While robots can entirely replace human workers to perform certain risky manufacturing processes, they must work together with humans on several tasks that require human supervision.
The next-generation AI-robotics technologies will be designed to work alongside humans and manage safety standards and production performance instead of merely automating repetitive tasks. These robots can be programmed to identify risk to humans as they interact with factory workers. Sensors embedded onto robotic arms can help identify when humans are in close proximity and maneuver accordingly.
Proliferation of AI means that robots can be collaborative, intuitive, self-monitoring with human-like characteristics, and are no longer acting as “blind” systems led by fixed hard-coded software programs that may not account for unexpected human presence nearby.
This philosophy aligns with Epson’s vision of intelligent robotics technologies and sophisticated sensors designed to seamlessly support smart factories in the Industry 4.0 era to achieve high efficiency through autonomous control and synchronisation.
4. Going Beyond the Supply Chain: AI makes it possible to adapt and strategize manufacturing processes and production routines based on external factors beyond the shop-floor. Advanced machine learning algorithms can reduce stock forecasting errors and inventory by 50 percent according to the McKinsey research.
Robots can be programmed to adapt production scheduling and performance based on real-time analysis of inventory and supply chain constraints. This flexibility is critical to automate lean manufacturing operations that would otherwise require significant changes and efforts on behalf of factory workers.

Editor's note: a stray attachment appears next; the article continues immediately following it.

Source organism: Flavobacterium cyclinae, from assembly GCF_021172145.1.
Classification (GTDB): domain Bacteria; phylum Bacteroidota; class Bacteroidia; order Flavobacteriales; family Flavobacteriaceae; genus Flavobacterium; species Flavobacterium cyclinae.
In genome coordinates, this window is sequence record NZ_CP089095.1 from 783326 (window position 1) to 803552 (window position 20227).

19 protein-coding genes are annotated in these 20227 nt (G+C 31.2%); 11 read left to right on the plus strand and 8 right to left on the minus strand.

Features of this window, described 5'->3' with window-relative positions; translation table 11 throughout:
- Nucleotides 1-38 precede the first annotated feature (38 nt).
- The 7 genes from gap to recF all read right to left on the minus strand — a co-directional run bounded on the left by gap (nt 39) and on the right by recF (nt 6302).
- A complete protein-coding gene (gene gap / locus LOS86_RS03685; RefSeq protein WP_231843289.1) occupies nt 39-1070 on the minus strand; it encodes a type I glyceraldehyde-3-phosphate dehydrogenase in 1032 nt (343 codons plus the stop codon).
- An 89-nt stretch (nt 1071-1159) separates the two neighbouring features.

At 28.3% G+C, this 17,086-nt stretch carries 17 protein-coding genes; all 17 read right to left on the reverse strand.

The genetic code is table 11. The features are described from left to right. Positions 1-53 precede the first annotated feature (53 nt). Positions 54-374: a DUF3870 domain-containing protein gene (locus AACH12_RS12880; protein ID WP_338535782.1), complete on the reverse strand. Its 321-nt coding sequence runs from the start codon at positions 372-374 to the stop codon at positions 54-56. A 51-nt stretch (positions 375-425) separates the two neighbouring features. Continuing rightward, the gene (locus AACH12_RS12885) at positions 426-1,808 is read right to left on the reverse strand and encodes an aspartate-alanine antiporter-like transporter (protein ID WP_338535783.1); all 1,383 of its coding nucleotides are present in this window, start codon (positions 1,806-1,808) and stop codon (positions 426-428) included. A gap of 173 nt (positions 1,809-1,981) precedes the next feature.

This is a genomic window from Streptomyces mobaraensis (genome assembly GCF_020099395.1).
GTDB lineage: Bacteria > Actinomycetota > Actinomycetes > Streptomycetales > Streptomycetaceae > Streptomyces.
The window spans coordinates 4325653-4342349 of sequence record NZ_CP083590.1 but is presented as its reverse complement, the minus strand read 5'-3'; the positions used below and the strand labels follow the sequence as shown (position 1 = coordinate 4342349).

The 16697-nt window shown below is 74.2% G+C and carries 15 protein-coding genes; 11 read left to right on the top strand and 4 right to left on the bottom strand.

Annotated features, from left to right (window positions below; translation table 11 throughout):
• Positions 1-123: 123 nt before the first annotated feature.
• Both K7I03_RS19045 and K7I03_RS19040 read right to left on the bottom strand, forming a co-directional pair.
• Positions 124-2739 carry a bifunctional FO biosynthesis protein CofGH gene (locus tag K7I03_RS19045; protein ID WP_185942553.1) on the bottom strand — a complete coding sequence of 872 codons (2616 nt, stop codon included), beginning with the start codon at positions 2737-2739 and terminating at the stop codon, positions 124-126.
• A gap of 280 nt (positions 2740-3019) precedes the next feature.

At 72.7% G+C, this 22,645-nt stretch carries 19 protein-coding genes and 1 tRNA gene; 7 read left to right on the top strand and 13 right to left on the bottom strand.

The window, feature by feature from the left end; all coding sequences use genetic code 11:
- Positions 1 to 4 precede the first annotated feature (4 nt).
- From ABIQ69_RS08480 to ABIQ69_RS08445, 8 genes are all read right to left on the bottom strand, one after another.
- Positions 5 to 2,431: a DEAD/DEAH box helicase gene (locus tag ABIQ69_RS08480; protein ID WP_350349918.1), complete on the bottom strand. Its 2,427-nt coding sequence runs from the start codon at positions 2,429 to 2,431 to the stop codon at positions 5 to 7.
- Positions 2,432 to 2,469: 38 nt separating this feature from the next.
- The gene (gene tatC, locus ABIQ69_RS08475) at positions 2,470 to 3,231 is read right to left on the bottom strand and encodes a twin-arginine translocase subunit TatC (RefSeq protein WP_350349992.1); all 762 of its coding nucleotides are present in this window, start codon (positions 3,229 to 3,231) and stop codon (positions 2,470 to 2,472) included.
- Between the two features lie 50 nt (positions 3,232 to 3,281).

Progressive manufacturing organisations lead the industry with their ability to adapt production capacity and fulfil market demands that change on a continuous basis. With artificial intelligence, systems can analyse market data and robotics performance to make key decisions on demand and supply. As a result, they can always stay ahead of the competition and prepare for abrupt changes in market demands to maximise profitability.
AI and robotics hold unprecedented value for next generation of the manufacturing industry. For manufacturing organisations looking to stay relevant in the Industry 4.0 era, early adoption of advanced intelligent robotics technologies is critical to accelerate growth in the age when businesses increasingly compete on grounds of innovation and their ability to adapt to market demands.
Epson is a global technology leader dedicated to connecting people, things and information with its original efficient, compact and precision technologies. With a lineup that ranges from inkjet printers and digital printing systems to 3LCD projectors, watches and industrial robots, the company is focused on driving innovations and exceeding customer expectations in inkjet, visual communications, wearables and robotics.
Led by the Japan-based Seiko Epson Corporation, the Epson Group comprises more than 76,000 employees in 87 companies around the world, and is proud of its contributions to the communities in which it operates and its ongoing efforts to reduce environmental impacts.
About Epson Singapore
Since 1982, Epson has developed a strong presence across major markets in Southeast Asia and South Asia. Led by the regional headquarters Epson Singapore, Epson’s business in Southeast Asia spans an extensive network of 11 countries with a comprehensive infrastructure of close to 500 service outlets, 7 Epson solution centres and 7 manufacturing facilities.